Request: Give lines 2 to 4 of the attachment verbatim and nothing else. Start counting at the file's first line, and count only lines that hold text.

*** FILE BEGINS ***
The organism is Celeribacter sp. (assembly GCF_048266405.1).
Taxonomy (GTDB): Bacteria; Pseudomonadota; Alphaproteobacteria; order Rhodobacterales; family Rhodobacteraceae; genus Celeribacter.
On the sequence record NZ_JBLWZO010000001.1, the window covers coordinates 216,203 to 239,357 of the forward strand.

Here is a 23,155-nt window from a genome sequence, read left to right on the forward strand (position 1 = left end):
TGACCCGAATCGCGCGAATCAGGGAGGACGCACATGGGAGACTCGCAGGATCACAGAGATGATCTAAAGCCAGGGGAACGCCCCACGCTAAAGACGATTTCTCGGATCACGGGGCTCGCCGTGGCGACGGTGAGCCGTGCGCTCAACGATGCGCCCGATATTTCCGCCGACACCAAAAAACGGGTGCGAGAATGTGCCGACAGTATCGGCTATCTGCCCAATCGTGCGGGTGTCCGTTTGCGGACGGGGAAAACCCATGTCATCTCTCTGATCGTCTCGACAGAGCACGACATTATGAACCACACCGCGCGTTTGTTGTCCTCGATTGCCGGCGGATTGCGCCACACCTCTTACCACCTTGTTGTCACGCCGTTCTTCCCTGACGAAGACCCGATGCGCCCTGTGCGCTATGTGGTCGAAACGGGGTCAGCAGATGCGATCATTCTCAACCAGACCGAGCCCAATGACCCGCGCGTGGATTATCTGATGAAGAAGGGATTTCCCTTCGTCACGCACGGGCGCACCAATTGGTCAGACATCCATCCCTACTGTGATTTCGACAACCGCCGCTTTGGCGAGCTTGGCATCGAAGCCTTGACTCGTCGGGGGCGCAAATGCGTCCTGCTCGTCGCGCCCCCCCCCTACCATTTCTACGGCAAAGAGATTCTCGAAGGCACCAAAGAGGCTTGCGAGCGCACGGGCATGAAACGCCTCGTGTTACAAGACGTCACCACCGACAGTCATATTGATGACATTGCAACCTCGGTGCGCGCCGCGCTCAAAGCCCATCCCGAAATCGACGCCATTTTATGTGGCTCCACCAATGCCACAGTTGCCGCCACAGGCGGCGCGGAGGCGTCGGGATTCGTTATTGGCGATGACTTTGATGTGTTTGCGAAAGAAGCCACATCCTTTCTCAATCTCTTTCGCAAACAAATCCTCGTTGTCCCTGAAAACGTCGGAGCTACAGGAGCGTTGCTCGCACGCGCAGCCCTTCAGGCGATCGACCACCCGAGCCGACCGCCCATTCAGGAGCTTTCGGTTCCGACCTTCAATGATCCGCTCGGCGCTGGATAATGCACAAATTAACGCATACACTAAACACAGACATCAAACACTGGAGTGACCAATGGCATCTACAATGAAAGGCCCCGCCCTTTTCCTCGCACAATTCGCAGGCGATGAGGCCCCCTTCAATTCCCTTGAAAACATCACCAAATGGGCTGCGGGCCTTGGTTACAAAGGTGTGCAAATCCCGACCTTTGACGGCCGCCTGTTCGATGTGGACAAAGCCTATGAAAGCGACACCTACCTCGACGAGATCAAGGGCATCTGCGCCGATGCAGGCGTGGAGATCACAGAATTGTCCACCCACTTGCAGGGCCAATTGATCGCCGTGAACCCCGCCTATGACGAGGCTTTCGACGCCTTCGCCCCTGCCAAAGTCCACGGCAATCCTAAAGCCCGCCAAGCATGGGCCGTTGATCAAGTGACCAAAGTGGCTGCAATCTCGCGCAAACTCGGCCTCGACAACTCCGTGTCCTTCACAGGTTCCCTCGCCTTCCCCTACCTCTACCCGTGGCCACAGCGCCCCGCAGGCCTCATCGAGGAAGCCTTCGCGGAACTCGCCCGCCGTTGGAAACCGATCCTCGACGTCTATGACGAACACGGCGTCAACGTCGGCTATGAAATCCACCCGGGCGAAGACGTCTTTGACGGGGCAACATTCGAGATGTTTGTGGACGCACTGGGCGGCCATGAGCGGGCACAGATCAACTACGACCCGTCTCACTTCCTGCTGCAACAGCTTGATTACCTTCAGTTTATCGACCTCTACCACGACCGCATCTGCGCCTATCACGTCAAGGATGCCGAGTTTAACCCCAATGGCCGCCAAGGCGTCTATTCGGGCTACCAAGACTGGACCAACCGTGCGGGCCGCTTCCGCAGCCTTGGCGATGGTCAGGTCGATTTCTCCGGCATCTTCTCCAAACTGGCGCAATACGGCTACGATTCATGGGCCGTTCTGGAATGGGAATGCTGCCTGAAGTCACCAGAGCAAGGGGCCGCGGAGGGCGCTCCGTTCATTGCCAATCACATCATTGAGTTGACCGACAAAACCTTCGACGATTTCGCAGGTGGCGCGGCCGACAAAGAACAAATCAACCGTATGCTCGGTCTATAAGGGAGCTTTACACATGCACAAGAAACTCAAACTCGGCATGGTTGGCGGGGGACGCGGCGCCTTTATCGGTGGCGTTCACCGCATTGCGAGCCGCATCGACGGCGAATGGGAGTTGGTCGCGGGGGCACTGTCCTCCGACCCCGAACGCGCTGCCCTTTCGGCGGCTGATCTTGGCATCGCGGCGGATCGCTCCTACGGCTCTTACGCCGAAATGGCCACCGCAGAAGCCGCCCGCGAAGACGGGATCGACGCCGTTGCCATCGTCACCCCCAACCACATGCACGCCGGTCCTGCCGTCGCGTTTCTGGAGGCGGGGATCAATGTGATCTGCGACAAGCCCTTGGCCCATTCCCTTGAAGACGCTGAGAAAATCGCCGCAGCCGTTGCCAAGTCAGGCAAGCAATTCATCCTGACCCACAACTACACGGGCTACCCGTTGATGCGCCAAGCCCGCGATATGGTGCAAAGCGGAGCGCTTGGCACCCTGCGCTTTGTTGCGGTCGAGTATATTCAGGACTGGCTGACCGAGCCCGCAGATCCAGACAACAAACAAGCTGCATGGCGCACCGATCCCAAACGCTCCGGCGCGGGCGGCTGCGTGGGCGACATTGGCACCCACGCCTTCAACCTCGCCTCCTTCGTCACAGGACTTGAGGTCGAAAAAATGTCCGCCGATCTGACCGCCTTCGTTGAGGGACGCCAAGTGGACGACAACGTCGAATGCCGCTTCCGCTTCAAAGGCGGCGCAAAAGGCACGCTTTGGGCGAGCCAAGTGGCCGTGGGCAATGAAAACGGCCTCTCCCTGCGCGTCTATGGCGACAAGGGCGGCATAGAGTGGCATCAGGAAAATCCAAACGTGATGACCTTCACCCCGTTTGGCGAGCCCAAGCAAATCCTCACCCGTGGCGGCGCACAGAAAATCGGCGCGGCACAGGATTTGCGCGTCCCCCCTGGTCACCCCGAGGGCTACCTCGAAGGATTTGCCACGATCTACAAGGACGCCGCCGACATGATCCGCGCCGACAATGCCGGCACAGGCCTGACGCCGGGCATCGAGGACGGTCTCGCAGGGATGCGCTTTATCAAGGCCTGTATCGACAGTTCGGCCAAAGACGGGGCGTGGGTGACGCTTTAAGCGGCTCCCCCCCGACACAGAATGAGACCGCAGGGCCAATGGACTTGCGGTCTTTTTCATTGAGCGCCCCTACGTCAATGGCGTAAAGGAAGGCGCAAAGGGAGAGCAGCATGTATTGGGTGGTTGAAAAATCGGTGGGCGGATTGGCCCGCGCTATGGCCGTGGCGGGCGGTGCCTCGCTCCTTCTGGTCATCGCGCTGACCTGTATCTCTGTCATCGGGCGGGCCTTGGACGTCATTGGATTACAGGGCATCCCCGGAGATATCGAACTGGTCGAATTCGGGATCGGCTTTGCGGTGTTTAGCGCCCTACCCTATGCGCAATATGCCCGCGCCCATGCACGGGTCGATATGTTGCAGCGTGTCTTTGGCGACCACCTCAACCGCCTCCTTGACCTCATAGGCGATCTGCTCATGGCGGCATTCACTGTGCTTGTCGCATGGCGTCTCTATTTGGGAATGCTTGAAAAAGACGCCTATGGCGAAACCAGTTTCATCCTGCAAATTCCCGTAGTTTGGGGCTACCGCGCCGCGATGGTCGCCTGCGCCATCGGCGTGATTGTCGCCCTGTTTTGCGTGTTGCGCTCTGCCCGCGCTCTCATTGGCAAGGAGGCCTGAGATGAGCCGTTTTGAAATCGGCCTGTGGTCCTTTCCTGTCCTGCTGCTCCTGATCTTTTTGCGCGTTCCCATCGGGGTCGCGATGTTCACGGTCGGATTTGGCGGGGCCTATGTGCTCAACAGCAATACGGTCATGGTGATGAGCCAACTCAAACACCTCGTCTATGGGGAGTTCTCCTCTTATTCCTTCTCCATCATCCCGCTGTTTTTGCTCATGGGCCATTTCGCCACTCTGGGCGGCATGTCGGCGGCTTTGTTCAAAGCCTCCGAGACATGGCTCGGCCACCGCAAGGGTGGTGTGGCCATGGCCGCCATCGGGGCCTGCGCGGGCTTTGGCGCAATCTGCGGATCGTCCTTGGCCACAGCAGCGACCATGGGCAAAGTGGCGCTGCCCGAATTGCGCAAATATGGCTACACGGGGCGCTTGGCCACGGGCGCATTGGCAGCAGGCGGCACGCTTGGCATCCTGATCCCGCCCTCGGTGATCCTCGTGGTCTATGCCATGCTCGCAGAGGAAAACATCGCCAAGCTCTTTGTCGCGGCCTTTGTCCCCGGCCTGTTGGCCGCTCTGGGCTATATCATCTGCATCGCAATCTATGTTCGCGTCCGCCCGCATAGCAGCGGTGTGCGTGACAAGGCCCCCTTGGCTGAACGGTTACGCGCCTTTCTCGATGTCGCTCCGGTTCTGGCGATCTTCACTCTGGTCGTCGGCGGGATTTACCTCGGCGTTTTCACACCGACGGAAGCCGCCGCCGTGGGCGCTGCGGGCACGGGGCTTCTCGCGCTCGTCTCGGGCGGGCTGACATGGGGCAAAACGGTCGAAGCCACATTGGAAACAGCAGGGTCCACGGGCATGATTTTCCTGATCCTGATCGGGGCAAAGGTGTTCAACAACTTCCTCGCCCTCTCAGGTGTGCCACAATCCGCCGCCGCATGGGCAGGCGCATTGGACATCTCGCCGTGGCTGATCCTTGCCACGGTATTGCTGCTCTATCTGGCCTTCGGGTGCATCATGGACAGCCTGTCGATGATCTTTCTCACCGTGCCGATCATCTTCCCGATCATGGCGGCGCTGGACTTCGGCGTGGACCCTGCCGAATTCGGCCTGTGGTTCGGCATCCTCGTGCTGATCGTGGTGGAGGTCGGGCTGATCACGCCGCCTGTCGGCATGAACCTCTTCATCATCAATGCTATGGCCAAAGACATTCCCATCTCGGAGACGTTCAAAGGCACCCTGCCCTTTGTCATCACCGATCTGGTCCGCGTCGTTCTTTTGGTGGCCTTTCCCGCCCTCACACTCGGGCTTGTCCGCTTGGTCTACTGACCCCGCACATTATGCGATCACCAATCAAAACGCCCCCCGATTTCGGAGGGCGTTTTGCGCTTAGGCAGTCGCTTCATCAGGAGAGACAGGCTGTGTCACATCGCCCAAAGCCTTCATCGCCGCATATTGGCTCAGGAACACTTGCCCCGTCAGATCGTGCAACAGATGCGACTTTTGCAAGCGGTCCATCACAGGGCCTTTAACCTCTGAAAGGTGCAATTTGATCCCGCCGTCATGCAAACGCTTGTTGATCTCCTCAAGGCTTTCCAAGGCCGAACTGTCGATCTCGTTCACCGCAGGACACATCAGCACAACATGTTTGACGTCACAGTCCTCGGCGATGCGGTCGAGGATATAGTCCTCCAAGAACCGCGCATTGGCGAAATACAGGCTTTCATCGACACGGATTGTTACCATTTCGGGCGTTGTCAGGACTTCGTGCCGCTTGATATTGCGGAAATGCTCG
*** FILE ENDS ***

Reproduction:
Taxonomy (GTDB): Bacteria; Pseudomonadota; Alphaproteobacteria; order Rhodobacterales; family Rhodobacteraceae; genus Celeribacter.
On the sequence record NZ_JBLWZO010000001.1, the window covers coordinates 216,203 to 239,357 of the forward strand.

Here is a 23,155-nt window from a genome sequence, read left to right on the forward strand (position 1 = left end):